Mike Davis, founder and editor of the highly regarded Lovecraftian free online magazine Lovecraft eZine, and its various associated properties, spoke to me about his new small press venture, Lovecraft eZine Press, and overall conditions in the current cosmic/Lovecraftian horror cosmos.

Teleread: How do you see Lovecraft eZine Press fitting alongside the many other fine small and independent presses in the dark fiction and horror areas?

Mike Davis: I’m not a competitive person by nature, so I see the new Lovecraft eZine Press as complimentary to them. Small press is a tough gig. It’s hard to make money at it, and I know in most cases they aren’t doing it for the money. I respect anyone out there trying to bring dark fiction to readers.

Teleread: What’s your assessment of the overall quality of writing in cosmic horror and dark fiction currently, and of the work submitted to you?

Mike Davis: The overall quality of what’s out there right now, published, is excellent in my opinion. Most of it, anyway. As I’ve said many times, if it wasn’t for the small presses, the only available books would be those that were deemed marketable or profitable. As far as the work submitted to me goes, it depends. If I put out an ‘open call’ for submissions, I can usually only accept around 5 percent of what I’m sent.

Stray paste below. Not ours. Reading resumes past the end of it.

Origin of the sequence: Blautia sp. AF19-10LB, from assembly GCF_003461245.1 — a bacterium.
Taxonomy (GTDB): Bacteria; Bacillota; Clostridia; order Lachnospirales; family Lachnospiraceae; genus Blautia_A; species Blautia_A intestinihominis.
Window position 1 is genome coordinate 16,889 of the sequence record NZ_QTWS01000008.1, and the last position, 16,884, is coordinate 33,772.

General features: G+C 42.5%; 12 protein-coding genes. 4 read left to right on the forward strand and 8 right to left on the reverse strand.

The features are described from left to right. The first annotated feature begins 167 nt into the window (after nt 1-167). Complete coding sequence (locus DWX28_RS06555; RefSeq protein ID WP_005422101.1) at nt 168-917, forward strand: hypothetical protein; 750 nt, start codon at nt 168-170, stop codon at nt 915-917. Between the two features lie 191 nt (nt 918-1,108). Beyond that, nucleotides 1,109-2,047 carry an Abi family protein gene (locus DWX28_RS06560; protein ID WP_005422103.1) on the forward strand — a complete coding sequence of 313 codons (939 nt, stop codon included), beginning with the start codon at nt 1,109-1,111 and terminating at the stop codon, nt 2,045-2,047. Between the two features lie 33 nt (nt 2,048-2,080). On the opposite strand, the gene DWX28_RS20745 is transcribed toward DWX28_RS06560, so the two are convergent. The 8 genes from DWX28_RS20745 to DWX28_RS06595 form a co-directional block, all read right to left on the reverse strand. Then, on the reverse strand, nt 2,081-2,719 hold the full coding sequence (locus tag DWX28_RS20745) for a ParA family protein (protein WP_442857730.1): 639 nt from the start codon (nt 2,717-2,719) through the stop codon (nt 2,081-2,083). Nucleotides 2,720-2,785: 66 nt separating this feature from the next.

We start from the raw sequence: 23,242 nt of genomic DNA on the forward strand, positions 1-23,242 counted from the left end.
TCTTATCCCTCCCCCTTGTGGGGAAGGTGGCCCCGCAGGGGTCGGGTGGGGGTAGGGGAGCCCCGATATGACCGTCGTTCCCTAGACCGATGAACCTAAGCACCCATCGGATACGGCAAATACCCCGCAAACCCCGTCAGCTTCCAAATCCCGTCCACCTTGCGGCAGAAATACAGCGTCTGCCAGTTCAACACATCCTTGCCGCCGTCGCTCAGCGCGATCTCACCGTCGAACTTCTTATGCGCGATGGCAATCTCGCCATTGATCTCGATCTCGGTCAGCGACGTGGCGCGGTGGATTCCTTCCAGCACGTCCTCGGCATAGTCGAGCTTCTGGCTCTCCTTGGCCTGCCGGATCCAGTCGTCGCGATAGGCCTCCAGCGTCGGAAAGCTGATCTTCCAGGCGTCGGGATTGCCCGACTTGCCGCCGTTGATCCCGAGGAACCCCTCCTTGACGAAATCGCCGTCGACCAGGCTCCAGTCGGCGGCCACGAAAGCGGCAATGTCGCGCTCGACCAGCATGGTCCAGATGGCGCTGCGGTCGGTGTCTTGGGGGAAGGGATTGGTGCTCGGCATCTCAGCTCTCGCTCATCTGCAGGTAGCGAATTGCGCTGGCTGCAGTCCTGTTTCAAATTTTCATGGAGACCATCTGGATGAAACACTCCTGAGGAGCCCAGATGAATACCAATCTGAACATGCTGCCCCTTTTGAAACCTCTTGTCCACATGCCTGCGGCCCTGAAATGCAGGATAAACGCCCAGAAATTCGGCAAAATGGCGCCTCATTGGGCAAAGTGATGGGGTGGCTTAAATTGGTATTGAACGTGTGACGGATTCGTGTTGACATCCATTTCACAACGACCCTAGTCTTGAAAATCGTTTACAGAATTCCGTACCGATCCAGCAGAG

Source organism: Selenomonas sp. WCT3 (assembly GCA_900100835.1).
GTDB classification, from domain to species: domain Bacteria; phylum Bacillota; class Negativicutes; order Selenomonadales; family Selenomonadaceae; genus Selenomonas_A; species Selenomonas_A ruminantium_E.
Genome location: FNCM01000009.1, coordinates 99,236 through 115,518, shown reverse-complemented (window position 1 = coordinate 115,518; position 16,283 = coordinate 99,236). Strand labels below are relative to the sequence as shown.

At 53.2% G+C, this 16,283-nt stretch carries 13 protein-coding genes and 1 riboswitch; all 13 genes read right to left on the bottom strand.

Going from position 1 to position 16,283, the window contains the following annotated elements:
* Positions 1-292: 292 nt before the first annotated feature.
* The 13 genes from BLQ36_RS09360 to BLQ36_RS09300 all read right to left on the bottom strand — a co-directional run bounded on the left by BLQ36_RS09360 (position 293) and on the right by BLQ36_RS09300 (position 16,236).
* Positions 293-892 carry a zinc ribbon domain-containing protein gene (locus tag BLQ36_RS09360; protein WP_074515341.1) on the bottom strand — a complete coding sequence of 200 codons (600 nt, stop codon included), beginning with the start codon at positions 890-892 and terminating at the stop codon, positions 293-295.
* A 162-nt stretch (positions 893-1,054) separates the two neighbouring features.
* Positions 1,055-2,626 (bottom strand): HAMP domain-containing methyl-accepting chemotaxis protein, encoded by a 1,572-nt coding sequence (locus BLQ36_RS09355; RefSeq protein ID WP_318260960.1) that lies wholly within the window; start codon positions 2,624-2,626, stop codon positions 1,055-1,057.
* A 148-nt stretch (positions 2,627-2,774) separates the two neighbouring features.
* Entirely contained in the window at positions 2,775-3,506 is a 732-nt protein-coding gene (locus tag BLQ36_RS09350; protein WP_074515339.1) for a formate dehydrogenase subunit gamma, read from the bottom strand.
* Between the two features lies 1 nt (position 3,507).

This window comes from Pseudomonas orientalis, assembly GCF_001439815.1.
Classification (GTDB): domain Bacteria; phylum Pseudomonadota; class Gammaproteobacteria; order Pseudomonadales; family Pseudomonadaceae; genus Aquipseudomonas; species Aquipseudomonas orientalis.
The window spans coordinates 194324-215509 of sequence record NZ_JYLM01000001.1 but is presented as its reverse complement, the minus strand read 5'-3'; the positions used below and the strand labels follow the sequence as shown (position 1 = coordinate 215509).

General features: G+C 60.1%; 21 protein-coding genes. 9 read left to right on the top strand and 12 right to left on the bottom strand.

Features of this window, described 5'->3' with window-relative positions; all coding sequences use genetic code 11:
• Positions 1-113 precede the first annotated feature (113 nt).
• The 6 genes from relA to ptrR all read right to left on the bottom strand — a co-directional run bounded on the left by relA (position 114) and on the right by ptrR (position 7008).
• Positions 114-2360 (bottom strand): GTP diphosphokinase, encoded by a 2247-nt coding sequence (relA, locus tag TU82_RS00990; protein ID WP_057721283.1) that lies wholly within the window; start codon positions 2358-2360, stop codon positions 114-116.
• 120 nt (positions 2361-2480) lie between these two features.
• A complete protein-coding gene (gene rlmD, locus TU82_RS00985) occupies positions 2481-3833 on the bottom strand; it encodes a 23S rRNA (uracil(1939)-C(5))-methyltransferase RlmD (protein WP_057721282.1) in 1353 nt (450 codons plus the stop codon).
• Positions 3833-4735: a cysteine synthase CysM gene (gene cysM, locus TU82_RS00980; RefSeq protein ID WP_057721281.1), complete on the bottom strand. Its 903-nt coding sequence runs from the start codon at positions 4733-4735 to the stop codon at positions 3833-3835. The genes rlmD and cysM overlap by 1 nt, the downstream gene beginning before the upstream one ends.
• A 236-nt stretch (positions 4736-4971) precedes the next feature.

Teleread: What is your full editorial policy and plans for the imprint?

Mike Davis: I really don’t have a policy as yet; I’m feeling my way as I go. But I’m focused on quality, not quantity. I’d rather release two books a year that are great, and take the time to market them properly, than to publish a dozen that quickly go by the wayside. I want to continue to earn the trust of the reader. I’m picky; if I publish a book, there has to be something special about it. The Sea of Ash by Scott Thomas is an excellent example.

Teleread: Will the new imprint make a significant difference to the income and profitability of the site?

Mike Davis: I hope so. My wife is a schoolteacher, and my only job is Lovecraft eZine … so more money is always good. Scott Thomas told me that my publication of The Sea of Ash has brought him more attention than all his previous books. He’s been very happy with his checks so far!


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